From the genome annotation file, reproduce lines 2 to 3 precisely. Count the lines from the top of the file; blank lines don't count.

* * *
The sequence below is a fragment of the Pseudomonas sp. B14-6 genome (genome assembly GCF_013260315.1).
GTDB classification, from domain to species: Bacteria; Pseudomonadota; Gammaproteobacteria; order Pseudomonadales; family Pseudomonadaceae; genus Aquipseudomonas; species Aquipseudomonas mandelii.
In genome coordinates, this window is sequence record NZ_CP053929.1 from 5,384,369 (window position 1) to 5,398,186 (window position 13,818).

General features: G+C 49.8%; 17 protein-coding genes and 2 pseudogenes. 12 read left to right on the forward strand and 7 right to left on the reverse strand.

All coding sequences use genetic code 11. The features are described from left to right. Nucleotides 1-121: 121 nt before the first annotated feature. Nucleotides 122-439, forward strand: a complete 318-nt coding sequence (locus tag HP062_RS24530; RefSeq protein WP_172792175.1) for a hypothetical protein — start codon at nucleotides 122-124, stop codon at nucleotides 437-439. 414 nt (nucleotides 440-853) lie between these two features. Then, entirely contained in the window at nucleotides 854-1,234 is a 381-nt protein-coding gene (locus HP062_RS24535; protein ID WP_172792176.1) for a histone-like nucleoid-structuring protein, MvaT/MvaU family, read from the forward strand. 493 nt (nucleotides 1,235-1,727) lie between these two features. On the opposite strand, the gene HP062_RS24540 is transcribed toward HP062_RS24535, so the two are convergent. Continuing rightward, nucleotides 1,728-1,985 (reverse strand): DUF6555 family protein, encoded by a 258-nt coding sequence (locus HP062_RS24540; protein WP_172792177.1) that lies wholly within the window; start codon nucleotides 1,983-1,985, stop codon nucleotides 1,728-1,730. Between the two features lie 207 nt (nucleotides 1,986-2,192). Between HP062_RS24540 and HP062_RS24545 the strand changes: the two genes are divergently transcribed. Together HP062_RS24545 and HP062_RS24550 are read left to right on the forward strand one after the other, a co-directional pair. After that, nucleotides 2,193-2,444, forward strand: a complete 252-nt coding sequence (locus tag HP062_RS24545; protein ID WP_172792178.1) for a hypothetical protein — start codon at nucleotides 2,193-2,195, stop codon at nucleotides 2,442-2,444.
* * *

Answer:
GTDB classification, from domain to species: Bacteria; Pseudomonadota; Gammaproteobacteria; order Pseudomonadales; family Pseudomonadaceae; genus Aquipseudomonas; species Aquipseudomonas mandelii.
In genome coordinates, this window is sequence record NZ_CP053929.1 from 5,384,369 (window position 1) to 5,398,186 (window position 13,818).